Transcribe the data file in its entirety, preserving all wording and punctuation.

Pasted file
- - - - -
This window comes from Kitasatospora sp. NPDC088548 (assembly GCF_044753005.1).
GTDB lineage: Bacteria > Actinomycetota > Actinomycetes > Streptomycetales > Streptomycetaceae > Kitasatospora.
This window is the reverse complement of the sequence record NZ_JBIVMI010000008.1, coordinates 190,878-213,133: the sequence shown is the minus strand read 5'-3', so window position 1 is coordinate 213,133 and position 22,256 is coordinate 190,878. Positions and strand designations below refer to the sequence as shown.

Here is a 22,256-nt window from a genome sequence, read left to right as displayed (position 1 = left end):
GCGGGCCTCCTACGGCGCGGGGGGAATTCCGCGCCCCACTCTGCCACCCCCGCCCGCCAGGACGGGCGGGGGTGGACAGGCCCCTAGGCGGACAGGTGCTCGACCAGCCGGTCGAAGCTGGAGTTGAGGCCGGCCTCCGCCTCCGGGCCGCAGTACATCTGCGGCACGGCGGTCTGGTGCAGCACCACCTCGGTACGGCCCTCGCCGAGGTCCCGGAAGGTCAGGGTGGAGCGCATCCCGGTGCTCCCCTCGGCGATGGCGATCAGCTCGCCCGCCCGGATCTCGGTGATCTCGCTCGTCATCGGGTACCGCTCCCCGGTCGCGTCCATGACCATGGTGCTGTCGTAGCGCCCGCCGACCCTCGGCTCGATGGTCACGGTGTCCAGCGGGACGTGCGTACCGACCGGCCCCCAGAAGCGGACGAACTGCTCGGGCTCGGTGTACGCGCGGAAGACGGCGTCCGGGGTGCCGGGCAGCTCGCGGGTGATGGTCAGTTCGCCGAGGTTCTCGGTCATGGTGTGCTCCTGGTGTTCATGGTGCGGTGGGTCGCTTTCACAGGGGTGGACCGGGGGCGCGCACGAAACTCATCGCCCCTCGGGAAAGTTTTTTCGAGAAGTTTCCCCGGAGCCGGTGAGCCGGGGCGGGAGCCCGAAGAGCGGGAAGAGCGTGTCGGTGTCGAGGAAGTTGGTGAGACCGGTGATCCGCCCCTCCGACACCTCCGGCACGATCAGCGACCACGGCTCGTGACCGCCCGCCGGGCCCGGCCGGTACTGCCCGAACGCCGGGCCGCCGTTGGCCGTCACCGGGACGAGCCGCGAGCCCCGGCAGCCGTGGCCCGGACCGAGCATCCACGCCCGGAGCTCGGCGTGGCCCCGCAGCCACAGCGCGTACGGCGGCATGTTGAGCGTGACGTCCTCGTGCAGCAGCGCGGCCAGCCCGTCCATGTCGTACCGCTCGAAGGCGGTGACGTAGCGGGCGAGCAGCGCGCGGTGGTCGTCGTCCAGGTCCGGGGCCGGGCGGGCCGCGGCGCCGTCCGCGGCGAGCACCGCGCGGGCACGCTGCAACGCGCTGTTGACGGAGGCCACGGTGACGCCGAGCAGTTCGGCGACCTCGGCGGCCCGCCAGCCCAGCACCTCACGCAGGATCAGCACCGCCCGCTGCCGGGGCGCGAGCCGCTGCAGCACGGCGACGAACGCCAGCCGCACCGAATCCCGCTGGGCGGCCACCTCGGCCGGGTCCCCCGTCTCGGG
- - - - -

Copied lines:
This window comes from Kitasatospora sp. NPDC088548 (assembly GCF_044753005.1).
GTDB lineage: Bacteria > Actinomycetota > Actinomycetes > Streptomycetales > Streptomycetaceae > Kitasatospora.
This window is the reverse complement of the sequence record NZ_JBIVMI010000008.1, coordinates 190,878-213,133: the sequence shown is the minus strand read 5'-3', so window position 1 is coordinate 213,133 and position 22,256 is coordinate 190,878. Positions and strand designations below refer to the sequence as shown.

Here is a 22,256-nt window from a genome sequence, read left to right as displayed (position 1 = left end):
GCGGGCCTCCTACGGCGCGGGGGGAATTCCGCGCCCCACTCTGCCACCCCCGCCCGCCAGGACGGGCGGGGGTGGACAGGCCCCTAGGCGGACAGGTGCTCGACCAGCCGGTCGAAGCTGGAGTTGAGGCCGGCCTCCGCCTCCGGGCCGCAGTACATCTGCGGCACGGCGGTCTGGTGCAGCACCACCTCGGTACGGCCCTCGCCGAGGTCCCGGAAGGTCAGGGTGGAGCGCATCCCGGTGCTCCCCTCGGCGATGGCGATCAGCTCGCCCGCCCGGATCTCGGTGATCTCGCTCGTCATCGGGTACCGCTCCCCGGTCGCGTCCATGACCATGGTGCTGTCGTAGCGCCCGCCGACCCTCGGCTCGATGGTCACGGTGTCCAGCGGGACGTGCGTACCGACCGGCCCCCAGAAGCGGACGAACTGCTCGGGCTCGGTGTACGCGCGGAAGACGGCGTCCGGGGTGCCGGGCAGCTCGCGGGTGATGGTCAGTTCGCCGAGGTTCTCGGTCATGGTGTGCTCCTGGTGTTCATGGTGCGGTGGGTCGCTTTCACAGGGGTGGACCGGGGGCGCGCACGAAACTCATCGCCCCTCGGGAAAGTTTTTTCGAGAAGTTTCCCCGGAGCCGGTGAGCCGGGGCGGGAGCCCGAAGAGCGGGAAGAGCGTGTCGGTGTCGAGGAAGTTGGTGAGACCGGTGATCCGCCCCTCCGACACCTCCGGCACGATCAGCGACCACGGCTCGTGACCGCCCGCCGGGCCCGGCCGGTACTGCCCGAACGCCGGGCCGCCGTTGGCCGTCACCGGGACGAGCCGCGAGCCCCGGCAGCCGTGGCCCGGACCGAGCATCCACGCCCGGAGCTCGGCGTGGCCCCGCAGCCACAGCGCGTACGGCGGCATGTTGAGCGTGACGTCCTCGTGCAGCAGCGCGGCCAGCCCGTCCATGTCGTACCGCTCGAAGGCGGTGACGTAGCGGGCGAGCAGCGCGCGGTGGTCGTCGTCCAGGTCCGGGGCCGGGCGGGCCGCGGCGCCGTCCGCGGCGAGCACCGCGCGGGCACGCTGCAACGCGCTGTTGACGGAGGCCACGGTGACGCCGAGCAGTTCGGCGACCTCGGCGGCCCGCCAGCCCAGCACCTCACGCAGGATCAGCACCGCCCGCTGCCGGGGCGCGAGCCGCTGCAGCACGGCGACGAACGCCAGCCGCACCGAATCCCGCTGGGCGGCCACCTCGGCCGGGTCCCCCGTCTCGGG